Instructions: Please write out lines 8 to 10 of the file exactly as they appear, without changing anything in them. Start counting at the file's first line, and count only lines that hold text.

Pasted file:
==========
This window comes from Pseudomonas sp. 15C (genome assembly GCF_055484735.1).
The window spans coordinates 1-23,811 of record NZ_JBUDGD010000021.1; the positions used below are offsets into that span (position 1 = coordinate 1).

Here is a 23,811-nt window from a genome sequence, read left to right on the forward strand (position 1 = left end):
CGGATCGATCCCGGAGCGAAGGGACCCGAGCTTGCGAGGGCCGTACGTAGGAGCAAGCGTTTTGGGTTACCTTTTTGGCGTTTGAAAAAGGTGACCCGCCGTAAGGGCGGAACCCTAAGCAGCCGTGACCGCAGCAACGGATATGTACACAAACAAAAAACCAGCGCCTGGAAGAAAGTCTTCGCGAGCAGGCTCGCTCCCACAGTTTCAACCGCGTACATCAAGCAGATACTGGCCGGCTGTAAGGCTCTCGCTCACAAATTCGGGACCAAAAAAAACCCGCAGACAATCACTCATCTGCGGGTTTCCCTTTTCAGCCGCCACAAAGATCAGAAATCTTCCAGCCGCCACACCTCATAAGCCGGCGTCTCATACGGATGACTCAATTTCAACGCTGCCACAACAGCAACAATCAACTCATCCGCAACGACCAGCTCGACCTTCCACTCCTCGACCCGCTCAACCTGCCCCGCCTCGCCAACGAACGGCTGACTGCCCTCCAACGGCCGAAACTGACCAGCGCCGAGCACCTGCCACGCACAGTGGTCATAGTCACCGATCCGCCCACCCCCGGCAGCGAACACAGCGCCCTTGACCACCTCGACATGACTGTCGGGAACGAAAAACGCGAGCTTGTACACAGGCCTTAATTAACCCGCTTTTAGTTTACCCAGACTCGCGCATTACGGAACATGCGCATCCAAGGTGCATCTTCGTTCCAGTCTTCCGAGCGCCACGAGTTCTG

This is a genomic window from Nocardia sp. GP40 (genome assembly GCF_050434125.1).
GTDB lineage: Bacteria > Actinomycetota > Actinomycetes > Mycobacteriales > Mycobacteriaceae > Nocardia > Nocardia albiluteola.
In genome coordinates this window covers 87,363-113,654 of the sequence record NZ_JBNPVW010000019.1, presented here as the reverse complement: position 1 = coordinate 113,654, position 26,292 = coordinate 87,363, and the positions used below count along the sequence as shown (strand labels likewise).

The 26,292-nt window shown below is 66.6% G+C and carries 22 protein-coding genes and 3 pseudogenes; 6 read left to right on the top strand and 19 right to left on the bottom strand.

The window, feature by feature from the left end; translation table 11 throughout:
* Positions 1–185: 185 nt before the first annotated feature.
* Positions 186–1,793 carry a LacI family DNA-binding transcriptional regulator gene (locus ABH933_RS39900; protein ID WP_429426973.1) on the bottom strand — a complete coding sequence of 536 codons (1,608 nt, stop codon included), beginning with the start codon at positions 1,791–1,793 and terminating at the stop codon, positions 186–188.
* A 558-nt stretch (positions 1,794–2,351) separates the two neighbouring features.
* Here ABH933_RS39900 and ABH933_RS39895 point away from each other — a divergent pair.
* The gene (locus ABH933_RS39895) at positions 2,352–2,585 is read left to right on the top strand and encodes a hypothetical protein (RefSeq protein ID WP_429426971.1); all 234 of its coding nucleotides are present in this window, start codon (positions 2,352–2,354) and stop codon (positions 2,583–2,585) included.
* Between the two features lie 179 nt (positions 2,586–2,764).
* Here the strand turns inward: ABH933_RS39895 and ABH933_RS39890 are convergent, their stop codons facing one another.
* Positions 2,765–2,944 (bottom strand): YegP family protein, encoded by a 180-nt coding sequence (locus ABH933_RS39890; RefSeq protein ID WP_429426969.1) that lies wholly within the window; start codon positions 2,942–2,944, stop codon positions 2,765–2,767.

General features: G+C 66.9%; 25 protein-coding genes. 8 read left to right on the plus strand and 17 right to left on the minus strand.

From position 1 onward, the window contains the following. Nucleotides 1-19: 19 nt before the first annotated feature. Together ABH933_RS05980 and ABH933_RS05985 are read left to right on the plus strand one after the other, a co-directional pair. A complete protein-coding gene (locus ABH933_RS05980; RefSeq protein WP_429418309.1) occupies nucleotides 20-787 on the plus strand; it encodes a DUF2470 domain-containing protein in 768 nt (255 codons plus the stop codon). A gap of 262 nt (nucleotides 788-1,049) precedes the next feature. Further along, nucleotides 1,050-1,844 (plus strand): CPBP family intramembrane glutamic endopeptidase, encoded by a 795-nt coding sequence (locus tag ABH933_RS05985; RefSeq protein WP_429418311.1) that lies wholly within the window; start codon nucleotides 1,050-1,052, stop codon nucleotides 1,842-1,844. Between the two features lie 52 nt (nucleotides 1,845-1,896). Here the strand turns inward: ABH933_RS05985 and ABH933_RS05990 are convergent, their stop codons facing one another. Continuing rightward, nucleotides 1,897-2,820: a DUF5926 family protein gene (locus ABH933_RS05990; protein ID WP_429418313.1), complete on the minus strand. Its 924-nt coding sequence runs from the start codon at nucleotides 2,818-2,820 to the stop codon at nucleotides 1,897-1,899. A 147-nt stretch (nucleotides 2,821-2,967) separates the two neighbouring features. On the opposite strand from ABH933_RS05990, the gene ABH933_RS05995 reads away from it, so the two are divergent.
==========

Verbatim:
The 26,292-nt window shown below is 66.6% G+C and carries 22 protein-coding genes and 3 pseudogenes; 6 read left to right on the top strand and 19 right to left on the bottom strand.

The window, feature by feature from the left end; translation table 11 throughout:
* Positions 1–185: 185 nt before the first annotated feature.